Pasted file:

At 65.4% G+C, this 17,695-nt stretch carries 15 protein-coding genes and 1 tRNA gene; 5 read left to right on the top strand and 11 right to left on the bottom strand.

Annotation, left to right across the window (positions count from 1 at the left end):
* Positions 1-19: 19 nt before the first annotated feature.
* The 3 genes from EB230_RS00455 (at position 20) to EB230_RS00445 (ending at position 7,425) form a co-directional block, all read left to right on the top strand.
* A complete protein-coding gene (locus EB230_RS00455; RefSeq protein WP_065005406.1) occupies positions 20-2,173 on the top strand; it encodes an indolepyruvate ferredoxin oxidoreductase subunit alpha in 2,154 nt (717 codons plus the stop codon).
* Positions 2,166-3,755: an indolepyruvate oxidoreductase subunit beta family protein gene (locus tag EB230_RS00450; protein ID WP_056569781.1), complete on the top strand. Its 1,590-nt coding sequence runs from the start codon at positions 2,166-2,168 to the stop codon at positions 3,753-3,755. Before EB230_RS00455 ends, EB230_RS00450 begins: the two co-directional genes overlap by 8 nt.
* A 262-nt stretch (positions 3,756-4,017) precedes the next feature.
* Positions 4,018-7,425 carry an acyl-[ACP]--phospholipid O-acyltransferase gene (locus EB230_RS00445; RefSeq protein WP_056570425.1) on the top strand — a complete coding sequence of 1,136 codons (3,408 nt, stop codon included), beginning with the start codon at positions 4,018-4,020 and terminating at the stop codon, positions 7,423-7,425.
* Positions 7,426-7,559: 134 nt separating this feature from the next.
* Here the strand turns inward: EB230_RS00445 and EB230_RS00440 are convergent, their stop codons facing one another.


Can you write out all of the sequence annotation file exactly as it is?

At 65.4% G+C, this 17,695-nt stretch carries 15 protein-coding genes and 1 tRNA gene; 5 read left to right on the top strand and 11 right to left on the bottom strand.

Annotation, left to right across the window (positions count from 1 at the left end):
* Positions 1-19: 19 nt before the first annotated feature.
* The 3 genes from EB230_RS00455 (at position 20) to EB230_RS00445 (ending at position 7,425) form a co-directional block, all read left to right on the top strand.
* A complete protein-coding gene (locus EB230_RS00455; RefSeq protein WP_065005406.1) occupies positions 20-2,173 on the top strand; it encodes an indolepyruvate ferredoxin oxidoreductase subunit alpha in 2,154 nt (717 codons plus the stop codon).
* Positions 2,166-3,755: an indolepyruvate oxidoreductase subunit beta family protein gene (locus tag EB230_RS00450; protein ID WP_056569781.1), complete on the top strand. Its 1,590-nt coding sequence runs from the start codon at positions 2,166-2,168 to the stop codon at positions 3,753-3,755. Before EB230_RS00455 ends, EB230_RS00450 begins: the two co-directional genes overlap by 8 nt.
* A 262-nt stretch (positions 3,756-4,017) precedes the next feature.
* Positions 4,018-7,425 carry an acyl-[ACP]--phospholipid O-acyltransferase gene (locus EB230_RS00445; RefSeq protein WP_056570425.1) on the top strand — a complete coding sequence of 1,136 codons (3,408 nt, stop codon included), beginning with the start codon at positions 4,018-4,020 and terminating at the stop codon, positions 7,423-7,425.
* Positions 7,426-7,559: 134 nt separating this feature from the next.
* Here the strand turns inward: EB230_RS00445 and EB230_RS00440 are convergent, their stop codons facing one another.